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Paper preservers

Conference tackles archival problems facing newspapers

archiving illustration

In the 1960s, Philip Graham described journalism as “the first draft of history.” Although the famous phrase by the former co-owner of The Washington Post alludes to the importance of preserving news, current archival methods provide little assurance — if any — that modern journalism will be accessible to citizens, researchers, historians and genealogists in the future.

“The scary part is that many little communities rely on those archives; it’s their culture,” says Dorothy Carner, head of MU Journalism Libraries. She and a team of MU faculty won a Mizzou Advantage grant that brought together various stakeholders to discuss preservation challenges and potential solutions. MU Libraries and the Reynolds Journalism Institute provided additional funding for the April 2011 conference, which attracted newspaper representatives, copyright experts, scholars who rely on newspaper research, commercial vendors, and stewardship organizations such as libraries and museums.

A major concern has been what happens to the archives of newspapers that go out of business. In the past three years, more than 160 newspapers either closed or stopped publishing print issues, and many of their archives are now untouchable. E.W. Scripps, for example, gave the Rocky Mountain News’ archives to the Denver Public Library, but until issues regarding intellectual property rights are sorted out, the files remain inaccessible.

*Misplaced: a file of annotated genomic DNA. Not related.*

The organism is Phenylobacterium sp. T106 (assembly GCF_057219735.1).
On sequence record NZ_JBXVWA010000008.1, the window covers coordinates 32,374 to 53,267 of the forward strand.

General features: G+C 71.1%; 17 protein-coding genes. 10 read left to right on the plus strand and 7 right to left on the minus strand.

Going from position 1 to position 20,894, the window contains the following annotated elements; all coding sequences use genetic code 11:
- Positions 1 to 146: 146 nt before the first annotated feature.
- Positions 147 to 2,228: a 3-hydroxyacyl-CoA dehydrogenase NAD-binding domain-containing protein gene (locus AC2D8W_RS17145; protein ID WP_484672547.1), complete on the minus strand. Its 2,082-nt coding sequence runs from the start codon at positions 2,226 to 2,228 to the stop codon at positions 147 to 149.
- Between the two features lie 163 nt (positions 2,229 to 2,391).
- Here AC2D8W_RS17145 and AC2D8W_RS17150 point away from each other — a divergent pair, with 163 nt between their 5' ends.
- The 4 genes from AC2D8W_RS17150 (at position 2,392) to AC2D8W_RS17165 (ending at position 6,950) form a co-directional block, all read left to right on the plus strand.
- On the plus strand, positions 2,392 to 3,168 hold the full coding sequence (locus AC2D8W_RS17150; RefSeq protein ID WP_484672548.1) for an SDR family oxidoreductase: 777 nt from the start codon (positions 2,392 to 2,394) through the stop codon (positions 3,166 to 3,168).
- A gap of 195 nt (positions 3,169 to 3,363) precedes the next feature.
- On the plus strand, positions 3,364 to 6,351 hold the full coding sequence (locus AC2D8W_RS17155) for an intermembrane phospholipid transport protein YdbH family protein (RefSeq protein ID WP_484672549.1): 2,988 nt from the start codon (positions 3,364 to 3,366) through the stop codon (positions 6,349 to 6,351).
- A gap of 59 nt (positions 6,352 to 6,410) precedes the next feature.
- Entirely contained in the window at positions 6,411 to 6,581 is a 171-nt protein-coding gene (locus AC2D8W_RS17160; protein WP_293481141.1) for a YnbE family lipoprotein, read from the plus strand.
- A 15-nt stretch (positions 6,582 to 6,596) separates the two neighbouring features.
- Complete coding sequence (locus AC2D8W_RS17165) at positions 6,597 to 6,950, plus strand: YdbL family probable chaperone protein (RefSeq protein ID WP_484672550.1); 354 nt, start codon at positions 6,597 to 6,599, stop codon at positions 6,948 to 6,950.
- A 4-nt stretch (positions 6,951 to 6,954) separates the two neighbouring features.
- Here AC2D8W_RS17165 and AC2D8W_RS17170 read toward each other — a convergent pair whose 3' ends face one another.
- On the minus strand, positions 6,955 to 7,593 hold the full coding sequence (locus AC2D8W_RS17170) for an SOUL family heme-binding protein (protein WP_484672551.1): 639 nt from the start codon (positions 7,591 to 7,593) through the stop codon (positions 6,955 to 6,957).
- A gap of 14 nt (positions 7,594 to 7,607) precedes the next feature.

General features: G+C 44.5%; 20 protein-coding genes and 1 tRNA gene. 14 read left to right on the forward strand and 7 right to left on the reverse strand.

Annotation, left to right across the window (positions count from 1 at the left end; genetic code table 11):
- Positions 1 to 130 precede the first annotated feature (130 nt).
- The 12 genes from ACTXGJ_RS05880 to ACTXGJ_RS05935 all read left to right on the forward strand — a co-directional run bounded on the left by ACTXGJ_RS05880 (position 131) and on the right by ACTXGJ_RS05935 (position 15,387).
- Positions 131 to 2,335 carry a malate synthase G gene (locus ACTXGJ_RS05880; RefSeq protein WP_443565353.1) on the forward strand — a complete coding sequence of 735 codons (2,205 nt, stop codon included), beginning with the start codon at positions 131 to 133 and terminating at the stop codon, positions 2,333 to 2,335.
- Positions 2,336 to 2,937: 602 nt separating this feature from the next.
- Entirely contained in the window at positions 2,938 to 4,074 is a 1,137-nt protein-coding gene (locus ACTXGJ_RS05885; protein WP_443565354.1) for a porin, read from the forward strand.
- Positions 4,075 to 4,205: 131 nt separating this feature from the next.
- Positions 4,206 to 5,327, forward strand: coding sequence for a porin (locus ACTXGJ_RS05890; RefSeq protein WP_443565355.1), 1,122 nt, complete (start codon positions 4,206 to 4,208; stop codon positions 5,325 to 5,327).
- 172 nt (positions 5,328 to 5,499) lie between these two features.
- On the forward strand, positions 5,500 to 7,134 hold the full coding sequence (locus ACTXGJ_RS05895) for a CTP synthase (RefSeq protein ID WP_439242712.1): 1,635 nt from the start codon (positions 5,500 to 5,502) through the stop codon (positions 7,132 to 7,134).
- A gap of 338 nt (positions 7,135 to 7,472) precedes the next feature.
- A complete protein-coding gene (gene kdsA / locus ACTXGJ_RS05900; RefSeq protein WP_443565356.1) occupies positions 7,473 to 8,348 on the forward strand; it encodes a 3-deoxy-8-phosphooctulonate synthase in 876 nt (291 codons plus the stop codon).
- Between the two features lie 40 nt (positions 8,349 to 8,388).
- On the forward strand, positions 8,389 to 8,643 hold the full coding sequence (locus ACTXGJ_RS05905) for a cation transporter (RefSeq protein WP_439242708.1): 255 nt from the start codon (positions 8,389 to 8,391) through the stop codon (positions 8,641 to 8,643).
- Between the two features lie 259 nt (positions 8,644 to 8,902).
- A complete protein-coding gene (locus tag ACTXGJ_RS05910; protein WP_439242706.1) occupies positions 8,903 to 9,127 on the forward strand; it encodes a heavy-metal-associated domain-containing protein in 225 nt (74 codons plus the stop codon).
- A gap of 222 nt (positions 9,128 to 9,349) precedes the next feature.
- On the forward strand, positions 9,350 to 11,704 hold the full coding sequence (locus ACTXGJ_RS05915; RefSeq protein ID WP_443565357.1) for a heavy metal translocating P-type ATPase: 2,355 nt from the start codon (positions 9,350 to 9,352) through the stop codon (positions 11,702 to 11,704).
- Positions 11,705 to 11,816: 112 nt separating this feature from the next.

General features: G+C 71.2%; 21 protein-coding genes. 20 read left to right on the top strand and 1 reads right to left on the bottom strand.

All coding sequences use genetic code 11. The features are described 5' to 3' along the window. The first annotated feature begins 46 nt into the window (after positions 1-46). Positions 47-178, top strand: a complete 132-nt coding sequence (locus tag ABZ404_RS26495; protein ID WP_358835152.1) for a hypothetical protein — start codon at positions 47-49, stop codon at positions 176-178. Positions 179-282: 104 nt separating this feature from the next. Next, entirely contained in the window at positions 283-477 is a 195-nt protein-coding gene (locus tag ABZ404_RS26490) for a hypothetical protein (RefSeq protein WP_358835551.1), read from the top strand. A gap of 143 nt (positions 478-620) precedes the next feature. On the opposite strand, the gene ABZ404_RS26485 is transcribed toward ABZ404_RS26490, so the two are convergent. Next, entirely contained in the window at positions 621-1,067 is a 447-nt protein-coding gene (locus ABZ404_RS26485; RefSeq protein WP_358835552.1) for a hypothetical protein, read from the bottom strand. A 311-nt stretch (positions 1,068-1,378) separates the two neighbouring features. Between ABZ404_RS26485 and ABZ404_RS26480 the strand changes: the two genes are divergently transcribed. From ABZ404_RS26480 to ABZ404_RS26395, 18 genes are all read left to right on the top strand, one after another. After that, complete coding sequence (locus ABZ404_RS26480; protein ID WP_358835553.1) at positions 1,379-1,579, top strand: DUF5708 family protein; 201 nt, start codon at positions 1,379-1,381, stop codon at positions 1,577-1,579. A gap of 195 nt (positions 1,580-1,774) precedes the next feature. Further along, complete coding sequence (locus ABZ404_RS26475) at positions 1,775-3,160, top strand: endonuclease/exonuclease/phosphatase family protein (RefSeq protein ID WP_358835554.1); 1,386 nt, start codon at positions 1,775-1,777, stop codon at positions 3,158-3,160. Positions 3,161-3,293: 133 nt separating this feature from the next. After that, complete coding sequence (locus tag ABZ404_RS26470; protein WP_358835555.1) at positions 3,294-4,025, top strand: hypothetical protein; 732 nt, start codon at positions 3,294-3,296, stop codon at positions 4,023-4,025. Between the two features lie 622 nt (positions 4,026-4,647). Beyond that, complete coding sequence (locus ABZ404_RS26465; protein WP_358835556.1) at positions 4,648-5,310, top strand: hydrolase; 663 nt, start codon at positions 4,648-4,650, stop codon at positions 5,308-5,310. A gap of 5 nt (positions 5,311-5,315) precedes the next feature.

Carner says the solution could be something as simple as a metaphorical will outlining exactly what happens to a newspaper’s archives if the outlet ceases publication.

The other challenge is how to preserve digital content, including Web-only articles and multimedia.

“Many think that if it’s on a computer, it’s digitally archived,” Carner says. “But in five years, we won’t have the same hardware or software, and much of that content may not be readable.”

Because of copyrights, newspaper companies are largely against having an institution such as the Library of Congress use software to capture their website content. Therefore, part of the conference focused on incentives for commercial entities to invest in their own archival preservation.

Carner hopes this will just be the first of several meetings to help hash out these issues.

“By bringing everyone together, we hope to build trust, let everyone express their reservations and fears, and come up with some common ground,” Carner says. “I think the Missouri School of Journalism should be the hub for conversations like this.”

Recorded sessions of the April conference can be viewed here.

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